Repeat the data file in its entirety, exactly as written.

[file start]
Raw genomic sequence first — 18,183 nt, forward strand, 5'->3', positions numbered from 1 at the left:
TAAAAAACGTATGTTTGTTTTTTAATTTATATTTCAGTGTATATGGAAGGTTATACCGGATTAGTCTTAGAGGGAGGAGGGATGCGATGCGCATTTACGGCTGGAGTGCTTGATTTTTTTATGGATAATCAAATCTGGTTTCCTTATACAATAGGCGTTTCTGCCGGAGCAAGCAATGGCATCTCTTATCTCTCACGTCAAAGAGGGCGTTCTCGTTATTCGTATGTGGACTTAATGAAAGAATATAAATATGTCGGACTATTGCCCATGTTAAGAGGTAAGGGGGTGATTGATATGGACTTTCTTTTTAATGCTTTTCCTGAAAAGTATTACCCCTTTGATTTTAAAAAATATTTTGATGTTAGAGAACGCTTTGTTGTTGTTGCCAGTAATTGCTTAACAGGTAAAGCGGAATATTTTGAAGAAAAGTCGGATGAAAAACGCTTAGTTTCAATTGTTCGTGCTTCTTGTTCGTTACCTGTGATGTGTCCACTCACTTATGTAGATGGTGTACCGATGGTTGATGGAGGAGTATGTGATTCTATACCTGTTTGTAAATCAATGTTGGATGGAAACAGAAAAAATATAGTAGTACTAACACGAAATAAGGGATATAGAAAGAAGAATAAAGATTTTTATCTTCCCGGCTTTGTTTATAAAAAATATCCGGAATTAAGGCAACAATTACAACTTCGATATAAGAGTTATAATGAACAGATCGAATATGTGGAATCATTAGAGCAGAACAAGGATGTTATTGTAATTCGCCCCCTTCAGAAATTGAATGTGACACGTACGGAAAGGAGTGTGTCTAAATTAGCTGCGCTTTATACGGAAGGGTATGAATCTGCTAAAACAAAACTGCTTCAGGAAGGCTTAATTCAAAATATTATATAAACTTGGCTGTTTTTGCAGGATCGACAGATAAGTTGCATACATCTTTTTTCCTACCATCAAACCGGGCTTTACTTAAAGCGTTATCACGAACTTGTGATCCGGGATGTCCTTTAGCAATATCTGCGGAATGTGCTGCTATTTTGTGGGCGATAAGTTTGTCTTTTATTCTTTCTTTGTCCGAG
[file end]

Raw genomic sequence first — 18,183 nt, forward strand, 5'->3', positions numbered from 1 at the left:
TAAAAAACGTATGTTTGTTTTTTAATTTATATTTCAGTGTATATGGAAGGTTATACCGGATTAGTCTTAGAGGGAGGAGGGATGCGATGCGCATTTACGGCTGGAGTGCTTGATTTTTTTATGGATAATCAAATCTGGTTTCCTTATACAATAGGCGTTTCTGCCGGAGCAAGCAATGGCATCTCTTATCTCTCACGTCAAAGAGGGCGTTCTCGTTATTCGTATGTGGACTTAATGAAAGAATATAAATATGTCGGACTATTGCCCATGTTAAGAGGTAAGGGGGTGATTGATATGGACTTTCTTTTTAATGCTTTTCCTGAAAAGTATTACCCCTTTGATTTTAAAAAATATTTTGATGTTAGAGAACGCTTTGTTGTTGTTGCCAGTAATTGCTTAACAGGTAAAGCGGAATATTTTGAAGAAAAGTCGGATGAAAAACGCTTAGTTTCAATTGTTCGTGCTTCTTGTTCGTTACCTGTGATGTGTCCACTCACTTATGTAGATGGTGTACCGATGGTTGATGGAGGAGTATGTGATTCTATACCTGTTTGTAAATCAATGTTGGATGGAAACAGAAAAAATATAGTAGTACTAACACGAAATAAGGGATATAGAAAGAAGAATAAAGATTTTTATCTTCCCGGCTTTGTTTATAAAAAATATCCGGAATTAAGGCAACAATTACAACTTCGATATAAGAGTTATAATGAACAGATCGAATATGTGGAATCATTAGAGCAGAACAAGGATGTTATTGTAATTCGCCCCCTTCAGAAATTGAATGTGACACGTACGGAAAGGAGTGTGTCTAAATTAGCTGCGCTTTATACGGAAGGGTATGAATCTGCTAAAACAAAACTGCTTCAGGAAGGCTTAATTCAAAATATTATATAAACTTGGCTGTTTTTGCAGGATCGACAGATAAGTTGCATACATCTTTTTTCCTACCATCAAACCGGGCTTTACTTAAAGCGTTATCACGAACTTGTGATCCGGGATGTCCTTTAGCAATATCTGCGGAATGTGCTGCTATTTTGTGGGCGATAAGTTTGTCTTTTATTCTTTCTTTGTCCGAG